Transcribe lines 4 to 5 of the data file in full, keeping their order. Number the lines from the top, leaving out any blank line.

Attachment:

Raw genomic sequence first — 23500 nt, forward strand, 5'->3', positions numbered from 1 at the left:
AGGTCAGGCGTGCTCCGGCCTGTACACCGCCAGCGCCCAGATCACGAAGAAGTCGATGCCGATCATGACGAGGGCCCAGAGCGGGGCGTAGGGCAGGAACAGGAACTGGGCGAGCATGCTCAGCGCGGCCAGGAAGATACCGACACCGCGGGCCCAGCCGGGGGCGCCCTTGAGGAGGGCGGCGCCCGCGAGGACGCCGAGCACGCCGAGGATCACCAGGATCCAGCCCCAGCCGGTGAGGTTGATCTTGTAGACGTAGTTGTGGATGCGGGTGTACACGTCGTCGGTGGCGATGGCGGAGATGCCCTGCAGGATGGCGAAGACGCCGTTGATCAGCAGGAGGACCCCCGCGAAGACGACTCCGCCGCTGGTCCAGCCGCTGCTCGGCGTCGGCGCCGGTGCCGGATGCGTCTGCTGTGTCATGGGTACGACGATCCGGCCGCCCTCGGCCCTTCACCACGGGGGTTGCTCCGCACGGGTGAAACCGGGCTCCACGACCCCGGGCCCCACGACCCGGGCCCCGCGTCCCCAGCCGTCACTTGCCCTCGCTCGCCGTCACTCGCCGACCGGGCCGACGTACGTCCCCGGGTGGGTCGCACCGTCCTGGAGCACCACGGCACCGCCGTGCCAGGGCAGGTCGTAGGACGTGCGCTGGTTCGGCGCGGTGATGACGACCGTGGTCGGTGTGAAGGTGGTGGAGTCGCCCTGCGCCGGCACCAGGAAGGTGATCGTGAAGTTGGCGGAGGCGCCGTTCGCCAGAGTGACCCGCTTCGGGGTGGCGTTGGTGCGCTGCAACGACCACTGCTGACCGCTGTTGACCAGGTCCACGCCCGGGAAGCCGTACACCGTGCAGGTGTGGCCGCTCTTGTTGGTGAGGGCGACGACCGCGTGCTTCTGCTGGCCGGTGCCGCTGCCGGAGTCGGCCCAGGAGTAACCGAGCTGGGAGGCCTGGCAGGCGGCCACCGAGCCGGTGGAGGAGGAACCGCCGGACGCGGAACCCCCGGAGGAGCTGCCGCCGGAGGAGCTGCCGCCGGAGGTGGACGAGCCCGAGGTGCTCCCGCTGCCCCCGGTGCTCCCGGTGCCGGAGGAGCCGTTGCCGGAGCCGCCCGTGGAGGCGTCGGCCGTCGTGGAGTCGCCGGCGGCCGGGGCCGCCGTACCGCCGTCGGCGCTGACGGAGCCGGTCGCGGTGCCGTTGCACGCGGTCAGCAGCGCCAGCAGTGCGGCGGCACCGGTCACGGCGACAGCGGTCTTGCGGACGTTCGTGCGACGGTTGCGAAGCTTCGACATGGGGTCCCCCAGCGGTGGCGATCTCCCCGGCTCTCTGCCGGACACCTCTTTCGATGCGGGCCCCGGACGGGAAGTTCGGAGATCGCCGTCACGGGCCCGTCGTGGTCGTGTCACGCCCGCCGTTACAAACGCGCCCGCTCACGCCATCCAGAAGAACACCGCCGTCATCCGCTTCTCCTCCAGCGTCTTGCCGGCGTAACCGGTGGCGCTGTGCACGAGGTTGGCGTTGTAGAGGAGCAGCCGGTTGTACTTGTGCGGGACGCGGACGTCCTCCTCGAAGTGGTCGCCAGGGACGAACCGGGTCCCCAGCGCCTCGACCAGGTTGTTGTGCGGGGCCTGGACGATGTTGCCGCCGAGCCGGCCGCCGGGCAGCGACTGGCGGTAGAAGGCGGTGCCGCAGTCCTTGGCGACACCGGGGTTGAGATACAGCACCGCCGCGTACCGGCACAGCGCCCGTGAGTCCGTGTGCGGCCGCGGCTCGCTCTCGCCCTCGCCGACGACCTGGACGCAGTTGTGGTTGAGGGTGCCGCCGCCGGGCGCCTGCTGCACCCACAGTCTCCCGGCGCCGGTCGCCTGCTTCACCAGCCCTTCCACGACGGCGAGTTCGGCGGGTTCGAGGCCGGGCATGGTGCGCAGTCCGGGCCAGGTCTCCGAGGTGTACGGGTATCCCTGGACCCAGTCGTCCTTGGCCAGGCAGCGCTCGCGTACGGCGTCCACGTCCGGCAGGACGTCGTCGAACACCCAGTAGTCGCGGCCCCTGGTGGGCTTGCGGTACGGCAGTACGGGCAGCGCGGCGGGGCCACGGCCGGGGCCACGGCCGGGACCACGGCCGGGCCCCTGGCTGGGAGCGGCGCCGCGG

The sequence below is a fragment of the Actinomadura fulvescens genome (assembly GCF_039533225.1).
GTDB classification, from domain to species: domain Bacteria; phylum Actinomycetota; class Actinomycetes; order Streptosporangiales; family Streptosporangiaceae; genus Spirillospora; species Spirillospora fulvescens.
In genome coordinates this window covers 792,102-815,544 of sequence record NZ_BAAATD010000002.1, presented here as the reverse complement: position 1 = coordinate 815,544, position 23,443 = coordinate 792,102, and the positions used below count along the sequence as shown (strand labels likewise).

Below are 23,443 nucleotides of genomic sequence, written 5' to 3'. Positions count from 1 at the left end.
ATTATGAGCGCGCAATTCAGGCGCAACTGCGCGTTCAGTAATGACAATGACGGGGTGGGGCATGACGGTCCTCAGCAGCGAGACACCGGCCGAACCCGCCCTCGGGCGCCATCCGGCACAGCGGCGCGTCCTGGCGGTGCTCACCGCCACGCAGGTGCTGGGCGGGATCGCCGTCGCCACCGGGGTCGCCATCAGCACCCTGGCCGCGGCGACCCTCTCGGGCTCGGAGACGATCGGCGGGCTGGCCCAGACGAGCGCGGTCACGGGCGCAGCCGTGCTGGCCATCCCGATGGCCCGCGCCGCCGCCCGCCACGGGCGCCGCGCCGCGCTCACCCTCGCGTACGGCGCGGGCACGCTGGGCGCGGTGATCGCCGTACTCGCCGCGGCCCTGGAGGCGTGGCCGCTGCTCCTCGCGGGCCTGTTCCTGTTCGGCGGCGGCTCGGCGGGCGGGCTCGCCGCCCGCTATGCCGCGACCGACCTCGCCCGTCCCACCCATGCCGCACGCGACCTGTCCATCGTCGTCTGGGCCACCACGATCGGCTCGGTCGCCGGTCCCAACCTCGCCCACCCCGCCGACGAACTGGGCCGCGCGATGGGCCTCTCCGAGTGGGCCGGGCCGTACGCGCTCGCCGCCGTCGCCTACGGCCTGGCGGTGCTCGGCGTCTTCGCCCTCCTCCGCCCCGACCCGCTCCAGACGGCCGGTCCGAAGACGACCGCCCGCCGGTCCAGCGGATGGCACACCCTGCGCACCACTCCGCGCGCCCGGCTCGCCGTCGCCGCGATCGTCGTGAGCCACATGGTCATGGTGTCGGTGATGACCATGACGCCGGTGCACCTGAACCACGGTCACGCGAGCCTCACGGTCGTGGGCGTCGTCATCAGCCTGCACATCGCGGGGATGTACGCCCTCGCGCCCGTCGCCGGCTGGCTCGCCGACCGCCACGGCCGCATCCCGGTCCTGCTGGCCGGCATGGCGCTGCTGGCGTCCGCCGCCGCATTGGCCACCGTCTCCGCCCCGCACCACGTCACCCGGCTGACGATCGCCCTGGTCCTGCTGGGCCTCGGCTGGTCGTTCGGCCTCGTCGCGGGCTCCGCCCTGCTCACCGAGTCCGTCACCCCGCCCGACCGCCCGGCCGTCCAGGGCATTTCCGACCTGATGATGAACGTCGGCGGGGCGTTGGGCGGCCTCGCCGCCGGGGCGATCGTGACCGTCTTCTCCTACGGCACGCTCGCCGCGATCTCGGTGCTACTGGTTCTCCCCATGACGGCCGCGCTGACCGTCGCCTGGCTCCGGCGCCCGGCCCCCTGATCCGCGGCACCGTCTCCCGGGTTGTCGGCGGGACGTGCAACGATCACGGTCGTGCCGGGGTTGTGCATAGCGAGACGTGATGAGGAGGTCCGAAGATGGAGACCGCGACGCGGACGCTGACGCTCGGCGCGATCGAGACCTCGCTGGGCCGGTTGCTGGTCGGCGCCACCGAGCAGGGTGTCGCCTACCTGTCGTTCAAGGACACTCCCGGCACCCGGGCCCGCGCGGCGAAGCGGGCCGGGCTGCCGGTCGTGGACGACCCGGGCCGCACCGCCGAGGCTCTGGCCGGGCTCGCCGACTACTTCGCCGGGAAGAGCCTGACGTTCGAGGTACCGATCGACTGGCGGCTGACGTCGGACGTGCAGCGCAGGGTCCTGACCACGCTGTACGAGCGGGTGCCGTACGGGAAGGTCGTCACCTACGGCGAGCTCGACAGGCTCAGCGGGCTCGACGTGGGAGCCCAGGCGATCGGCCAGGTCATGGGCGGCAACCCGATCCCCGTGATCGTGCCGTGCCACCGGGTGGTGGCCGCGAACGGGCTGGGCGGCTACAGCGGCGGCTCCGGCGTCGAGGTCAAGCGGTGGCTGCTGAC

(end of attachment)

GTDB classification, from domain to species: domain Bacteria; phylum Actinomycetota; class Actinomycetes; order Streptosporangiales; family Streptosporangiaceae; genus Spirillospora; species Spirillospora fulvescens.
In genome coordinates this window covers 792,102-815,544 of sequence record NZ_BAAATD010000002.1, presented here as the reverse complement: position 1 = coordinate 815,544, position 23,443 = coordinate 792,102, and the positions used below count along the sequence as shown (strand labels likewise).